Sometimes it’s a curse to come from hard-working people. The kind of folks who survived by the sweat of their brow and the turn of their hand.
It’s a legacy that will cling to you like kudzu claims an open field. Once you’ve seen your loved ones go until they seem beyond going, about to collapse from exhaustion, it will follow you like a cloud of dust kicked up by an old pick-up, down through the journey of life.
When you want to give up because the labor is too hard, the hours too long or the challenge too much, a glimpse of one of them will come to mind. It does for me, at least.
There within a mind’s glance is the image of Mama in a homemade blue and white gingham apron, pushing back her hair with weariness. She’s glancing at the clock as it edges toward midnight, then pouring tomato juice into Mason jars, screwing the Ball’s lids on them and placing them in an ancient canner, watching the jiggling of the gage. Sleep will wait until all the tomatoes have been cooked, juiced and canned.
Finally, in the wee hours, she would smile with satisfaction, count the jars and announce, “Fifty three jars of tomato juice! Look how pretty.” Then, she’d pull the apron off and wearily head toward bed. There would be no reward for sleeping late. She’d be up early the next morning, stirring up a batch of buttermilk biscuits and frying country ham.
Sometimes when the sun is too hot as I pull an overwhelming amount of weeds, I’ll think, “I’ll never get all this done. I’ve a mind to quit.”
And honestly, I just about do it. Then I’ll remember Daddy who, in all the years I knew him, carried a farmer’s tan. Dark around the neck and heavy brown from the shirt sleeves down. He battled the earth and the sun for thousands of hours in the course of life. So much that even when he had grown old and was a good many years out of the sun, that farmer’s tan clung to him like the stain of wet red dirt did to the little bare feet of my childhood.
When my head hurts because I’ve thought so hard for words that refuse to present themselves, I’ll consider laying it aside until another day. Then, up will pop the story that Mama and Daddy told. Of how he had pursued the raven-haired beauty with the perfect smile, but she was smitten – at least temporarily – with another. She had told him it would be best for him to go on and find another, she just wasn’t interested. He nodded, took the words in, then politely left Aunt Nelly’s boarding house where Mama lived, the screen door banging lightly behind.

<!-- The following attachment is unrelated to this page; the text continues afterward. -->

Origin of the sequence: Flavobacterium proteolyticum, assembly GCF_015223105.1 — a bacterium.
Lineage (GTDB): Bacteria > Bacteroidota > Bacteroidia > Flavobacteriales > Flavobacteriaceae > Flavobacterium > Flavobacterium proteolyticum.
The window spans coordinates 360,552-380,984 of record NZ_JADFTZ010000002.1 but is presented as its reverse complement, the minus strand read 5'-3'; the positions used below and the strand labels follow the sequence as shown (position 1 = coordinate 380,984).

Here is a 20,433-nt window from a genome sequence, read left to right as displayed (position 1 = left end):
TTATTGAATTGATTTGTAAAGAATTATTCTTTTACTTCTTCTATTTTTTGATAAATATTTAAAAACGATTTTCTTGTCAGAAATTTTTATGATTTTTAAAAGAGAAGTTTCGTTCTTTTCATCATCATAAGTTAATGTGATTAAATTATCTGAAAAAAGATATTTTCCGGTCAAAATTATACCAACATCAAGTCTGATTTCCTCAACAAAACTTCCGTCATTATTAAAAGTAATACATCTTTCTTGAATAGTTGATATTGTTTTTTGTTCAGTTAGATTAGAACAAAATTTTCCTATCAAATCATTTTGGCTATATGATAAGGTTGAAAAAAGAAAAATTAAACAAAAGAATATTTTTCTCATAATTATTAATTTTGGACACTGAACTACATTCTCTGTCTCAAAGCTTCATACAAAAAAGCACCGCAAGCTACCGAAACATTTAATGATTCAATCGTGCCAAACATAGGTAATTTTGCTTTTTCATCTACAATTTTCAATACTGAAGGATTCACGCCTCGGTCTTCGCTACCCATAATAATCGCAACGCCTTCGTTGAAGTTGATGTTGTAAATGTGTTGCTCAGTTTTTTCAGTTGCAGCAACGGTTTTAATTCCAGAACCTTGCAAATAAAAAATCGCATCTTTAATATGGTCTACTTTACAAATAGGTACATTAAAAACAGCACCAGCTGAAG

A couple of weeks later, he returned. Mama opened the door to find him there in a suit, tie and hat.
“What are you doin’ here?” she asked, opening the screen door and stepping onto the wraparound porch of the big house.
“Well, I’ve been thinkin’ about it,” he said, smiling. “A quitter never wins and a winner never quits. So, I’ve come back, and I ain’t gonna quit until I win.”
Weeks later, they slipped across the state line to Walhalla, South Carolina, and there they became man and wife. They were so poor that they had to split a hamburger when stopping at a diner on the way home.
Coming from “them kind of people” is both a blessing and a curse. It helps pull you through the hard times because you know — you’ve witnessed — that anything can be done. That no matter how high the mountain or wide the river, you can make it.
But then it’s a curse because you know you have to keep on keeping on.
Your bloodlines just don’t allow for any giving up.
Ronda Rich is the best-selling author of “Mark My Words.” Visit rondarich.com to sign up for her free weekly newsletter.